But thirty years on, yoga raised its voice again, gently but persistently, with a yoga holiday in the sun.

‘Maybe I can do this?’ I thought. Then promptly forgot again, back at home.

But a working life spent twisted and hunched over a drawing board then later, staring at a screen – woven through with a catalogue of sometimes quite dramatic ski tumbles – has taken its toll. The occasional niggling, right-sided ache in my lumbar spine, just above my sacroiliac, settled in for the duration, despite many, many months working with a physiotherapist renowned for getting professional athletes back to sport.

So I went for a scan. But the trouble with MRI scans (and radiologists) is, they’re brutally honest.

Face it, they may as well have said, it’s over. Time to throw in the towel. Too late. Admit defeat. But the older, wiser me had had enough. No more labels. I might be a lot of things but I’m not done yet.

And so began my own regime of rehabilitation: daily ‘homework’ exercises (courtesy of Duncan, my physio), mixed with a home yoga practice, a couple of yoga classes and a Pilates class each week and I started to see results. It works.

I don’t kid myself the clock has turned back. I still have scoliosis. I’m still possessed of an ageing body. But yoga has helped me understand how that body works, and how my emotional and mental wellbeing affects my physical being. It’s strengthened my bones and realigned muscles, improved my balance (and my skiing), and inspired me to play with asanas my younger self never thought possible. Don’t get me wrong, it’s challenged me too.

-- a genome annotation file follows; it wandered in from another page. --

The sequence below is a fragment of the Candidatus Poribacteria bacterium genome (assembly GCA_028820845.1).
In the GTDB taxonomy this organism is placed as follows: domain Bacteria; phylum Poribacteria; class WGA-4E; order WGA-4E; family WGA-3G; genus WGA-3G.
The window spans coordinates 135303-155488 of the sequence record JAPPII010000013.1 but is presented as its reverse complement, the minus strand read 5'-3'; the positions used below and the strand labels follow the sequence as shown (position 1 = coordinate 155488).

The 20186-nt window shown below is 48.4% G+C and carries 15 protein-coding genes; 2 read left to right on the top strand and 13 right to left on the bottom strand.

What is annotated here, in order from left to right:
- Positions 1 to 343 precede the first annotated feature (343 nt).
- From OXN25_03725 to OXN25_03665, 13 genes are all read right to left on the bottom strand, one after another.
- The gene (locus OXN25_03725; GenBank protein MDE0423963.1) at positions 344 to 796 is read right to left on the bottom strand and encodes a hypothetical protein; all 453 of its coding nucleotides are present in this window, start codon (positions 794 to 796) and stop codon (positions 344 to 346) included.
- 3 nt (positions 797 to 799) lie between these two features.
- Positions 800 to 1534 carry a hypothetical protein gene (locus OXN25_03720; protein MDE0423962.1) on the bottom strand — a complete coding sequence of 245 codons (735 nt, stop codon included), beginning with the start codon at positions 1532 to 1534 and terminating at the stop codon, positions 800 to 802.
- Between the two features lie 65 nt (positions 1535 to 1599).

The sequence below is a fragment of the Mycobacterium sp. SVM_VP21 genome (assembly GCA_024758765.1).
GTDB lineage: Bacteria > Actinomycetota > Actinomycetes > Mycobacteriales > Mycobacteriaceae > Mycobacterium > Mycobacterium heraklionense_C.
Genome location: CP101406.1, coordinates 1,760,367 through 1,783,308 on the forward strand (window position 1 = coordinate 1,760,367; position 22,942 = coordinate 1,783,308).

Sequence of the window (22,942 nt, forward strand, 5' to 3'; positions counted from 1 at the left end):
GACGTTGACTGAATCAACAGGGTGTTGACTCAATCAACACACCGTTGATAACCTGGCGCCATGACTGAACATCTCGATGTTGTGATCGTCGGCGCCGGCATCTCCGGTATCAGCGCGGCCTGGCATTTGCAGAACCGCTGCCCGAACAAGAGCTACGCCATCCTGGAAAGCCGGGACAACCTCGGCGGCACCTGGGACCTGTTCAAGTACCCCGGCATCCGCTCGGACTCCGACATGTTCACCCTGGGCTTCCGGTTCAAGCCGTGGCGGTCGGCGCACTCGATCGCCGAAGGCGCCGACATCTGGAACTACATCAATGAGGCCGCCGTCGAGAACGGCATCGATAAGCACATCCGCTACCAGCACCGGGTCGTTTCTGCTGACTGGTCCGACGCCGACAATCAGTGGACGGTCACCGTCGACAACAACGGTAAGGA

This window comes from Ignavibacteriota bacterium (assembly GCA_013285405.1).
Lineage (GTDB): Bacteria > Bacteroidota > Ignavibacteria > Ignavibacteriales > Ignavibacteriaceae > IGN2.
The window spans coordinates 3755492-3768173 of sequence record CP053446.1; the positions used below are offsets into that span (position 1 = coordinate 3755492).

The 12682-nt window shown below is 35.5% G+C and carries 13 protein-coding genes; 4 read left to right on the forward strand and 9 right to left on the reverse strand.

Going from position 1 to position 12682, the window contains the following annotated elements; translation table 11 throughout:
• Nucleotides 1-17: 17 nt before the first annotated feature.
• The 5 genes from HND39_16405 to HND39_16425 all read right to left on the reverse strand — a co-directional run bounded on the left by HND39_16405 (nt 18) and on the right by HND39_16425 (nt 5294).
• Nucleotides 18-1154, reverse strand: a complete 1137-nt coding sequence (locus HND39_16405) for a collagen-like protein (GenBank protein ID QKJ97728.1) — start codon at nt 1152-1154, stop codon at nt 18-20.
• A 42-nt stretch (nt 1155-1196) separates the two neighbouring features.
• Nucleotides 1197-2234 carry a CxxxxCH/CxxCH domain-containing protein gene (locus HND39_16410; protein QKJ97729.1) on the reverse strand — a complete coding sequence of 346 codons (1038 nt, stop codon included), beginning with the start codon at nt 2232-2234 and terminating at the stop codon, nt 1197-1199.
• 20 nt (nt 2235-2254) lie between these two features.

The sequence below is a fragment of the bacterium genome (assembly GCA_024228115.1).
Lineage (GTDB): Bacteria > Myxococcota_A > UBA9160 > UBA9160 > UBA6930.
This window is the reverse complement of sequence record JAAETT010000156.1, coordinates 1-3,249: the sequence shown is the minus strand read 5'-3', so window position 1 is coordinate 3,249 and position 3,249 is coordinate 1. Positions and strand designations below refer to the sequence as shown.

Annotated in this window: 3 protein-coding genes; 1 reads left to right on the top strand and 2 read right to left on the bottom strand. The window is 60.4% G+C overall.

Goddess arms meditation
Ommmmm….

Until setting out on teacher training, I was doing far more yoga at home than in classes. The place is littered with mats, bolsters, straps and blocks – and an ever-expanding library of books (all wonderfully colourful).

That right-sided ache has, largely, gone. If and when it comes back – and it does from time to time – I can usually identify why (old habits, muscle memory), and I’m on the mat working out what to do, sometimes with a little extra help from the physio or massage therapist.

So now, the work begins. A serious quota of classes to both attend and observe, weekend modules, meditation and asana practice at home, discussion groups, contact groups, quizzes and feedback forms to fill, and a LOT of reading. Before too long, there’ll be teaching practice and assessments. Daunting stuff.

But if the first weekend is anything to go by, it’s an adventure I’m now much more at ease with embarking on. And maybe, just maybe, my mum is up there somewhere, smiling down at me because she always knew I had it in me. I just had to see it for myself and trust it.

It was good to meet my fellow students – equally as nervous, equally as doubting of their own ability to do this, equally as excited to see where it takes them – friendships already forged as we make our way along this path together.

So wish me luck. How I wish I could tell my younger self to open that dour old yoga book and start practising! Now! Get there sooner! But life brings us things when we’re ready to find them, presents us with teachers when we’re ready to learn. I’m just glad yoga persisted in calling my name. And that, finally, I listened.